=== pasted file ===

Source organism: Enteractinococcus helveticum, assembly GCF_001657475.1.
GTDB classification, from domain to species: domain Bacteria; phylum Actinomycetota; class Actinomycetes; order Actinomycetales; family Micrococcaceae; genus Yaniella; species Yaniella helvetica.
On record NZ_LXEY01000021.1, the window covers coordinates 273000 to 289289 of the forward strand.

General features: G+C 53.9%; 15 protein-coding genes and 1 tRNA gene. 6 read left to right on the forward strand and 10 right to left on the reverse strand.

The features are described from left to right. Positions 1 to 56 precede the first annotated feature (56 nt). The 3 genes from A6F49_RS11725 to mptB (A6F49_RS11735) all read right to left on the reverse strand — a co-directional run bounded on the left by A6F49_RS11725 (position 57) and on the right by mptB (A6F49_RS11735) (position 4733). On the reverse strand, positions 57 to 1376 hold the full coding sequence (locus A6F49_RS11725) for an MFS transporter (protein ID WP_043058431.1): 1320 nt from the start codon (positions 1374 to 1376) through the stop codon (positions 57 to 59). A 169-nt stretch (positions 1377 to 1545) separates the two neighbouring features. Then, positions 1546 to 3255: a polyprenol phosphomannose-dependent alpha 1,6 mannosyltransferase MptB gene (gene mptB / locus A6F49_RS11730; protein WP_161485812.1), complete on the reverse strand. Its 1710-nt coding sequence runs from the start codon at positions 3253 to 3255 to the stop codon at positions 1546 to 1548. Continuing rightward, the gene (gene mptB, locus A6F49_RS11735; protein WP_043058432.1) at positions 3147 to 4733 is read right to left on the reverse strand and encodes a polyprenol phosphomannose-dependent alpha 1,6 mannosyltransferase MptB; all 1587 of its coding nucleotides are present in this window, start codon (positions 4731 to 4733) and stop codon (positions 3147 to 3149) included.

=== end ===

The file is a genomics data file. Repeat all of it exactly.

Source organism: Enteractinococcus helveticum, assembly GCF_001657475.1.
GTDB classification, from domain to species: domain Bacteria; phylum Actinomycetota; class Actinomycetes; order Actinomycetales; family Micrococcaceae; genus Yaniella; species Yaniella helvetica.
On record NZ_LXEY01000021.1, the window covers coordinates 273000 to 289289 of the forward strand.

General features: G+C 53.9%; 15 protein-coding genes and 1 tRNA gene. 6 read left to right on the forward strand and 10 right to left on the reverse strand.

The features are described from left to right. Positions 1 to 56 precede the first annotated feature (56 nt). The 3 genes from A6F49_RS11725 to mptB (A6F49_RS11735) all read right to left on the reverse strand — a co-directional run bounded on the left by A6F49_RS11725 (position 57) and on the right by mptB (A6F49_RS11735) (position 4733). On the reverse strand, positions 57 to 1376 hold the full coding sequence (locus A6F49_RS11725) for an MFS transporter (protein ID WP_043058431.1): 1320 nt from the start codon (positions 1374 to 1376) through the stop codon (positions 57 to 59). A 169-nt stretch (positions 1377 to 1545) separates the two neighbouring features. Then, positions 1546 to 3255: a polyprenol phosphomannose-dependent alpha 1,6 mannosyltransferase MptB gene (gene mptB / locus A6F49_RS11730; protein WP_161485812.1), complete on the reverse strand. Its 1710-nt coding sequence runs from the start codon at positions 3253 to 3255 to the stop codon at positions 1546 to 1548. Continuing rightward, the gene (gene mptB, locus A6F49_RS11735; protein WP_043058432.1) at positions 3147 to 4733 is read right to left on the reverse strand and encodes a polyprenol phosphomannose-dependent alpha 1,6 mannosyltransferase MptB; all 1587 of its coding nucleotides are present in this window, start codon (positions 4731 to 4733) and stop codon (positions 3147 to 3149) included.